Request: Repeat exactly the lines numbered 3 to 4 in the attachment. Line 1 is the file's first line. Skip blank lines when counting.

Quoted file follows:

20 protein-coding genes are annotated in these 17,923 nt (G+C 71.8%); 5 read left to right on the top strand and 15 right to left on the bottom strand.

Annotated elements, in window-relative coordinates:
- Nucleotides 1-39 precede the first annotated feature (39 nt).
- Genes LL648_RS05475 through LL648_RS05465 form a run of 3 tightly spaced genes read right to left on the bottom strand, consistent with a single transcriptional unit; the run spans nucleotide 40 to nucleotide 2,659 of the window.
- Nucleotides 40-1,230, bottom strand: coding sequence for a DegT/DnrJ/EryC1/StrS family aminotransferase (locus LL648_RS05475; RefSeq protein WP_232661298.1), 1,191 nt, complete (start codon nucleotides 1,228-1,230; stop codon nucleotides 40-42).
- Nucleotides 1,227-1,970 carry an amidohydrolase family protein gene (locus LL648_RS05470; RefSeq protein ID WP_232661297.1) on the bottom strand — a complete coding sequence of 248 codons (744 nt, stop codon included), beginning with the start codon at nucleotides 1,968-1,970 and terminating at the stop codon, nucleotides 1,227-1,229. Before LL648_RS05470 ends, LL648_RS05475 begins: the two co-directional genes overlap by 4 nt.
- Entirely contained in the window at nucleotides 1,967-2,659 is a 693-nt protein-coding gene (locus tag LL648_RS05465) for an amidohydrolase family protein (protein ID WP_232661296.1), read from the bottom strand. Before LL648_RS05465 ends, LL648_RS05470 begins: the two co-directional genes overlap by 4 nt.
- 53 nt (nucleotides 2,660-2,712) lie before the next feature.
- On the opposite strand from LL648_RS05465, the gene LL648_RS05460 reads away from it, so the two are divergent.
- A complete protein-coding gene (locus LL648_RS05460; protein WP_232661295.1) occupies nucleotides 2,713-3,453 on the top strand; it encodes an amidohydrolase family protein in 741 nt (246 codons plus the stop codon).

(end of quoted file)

- Nucleotides 1-39 precede the first annotated feature (39 nt).
- Genes LL648_RS05475 through LL648_RS05465 form a run of 3 tightly spaced genes read right to left on the bottom strand, consistent with a single transcriptional unit; the run spans nucleotide 40 to nucleotide 2,659 of the window.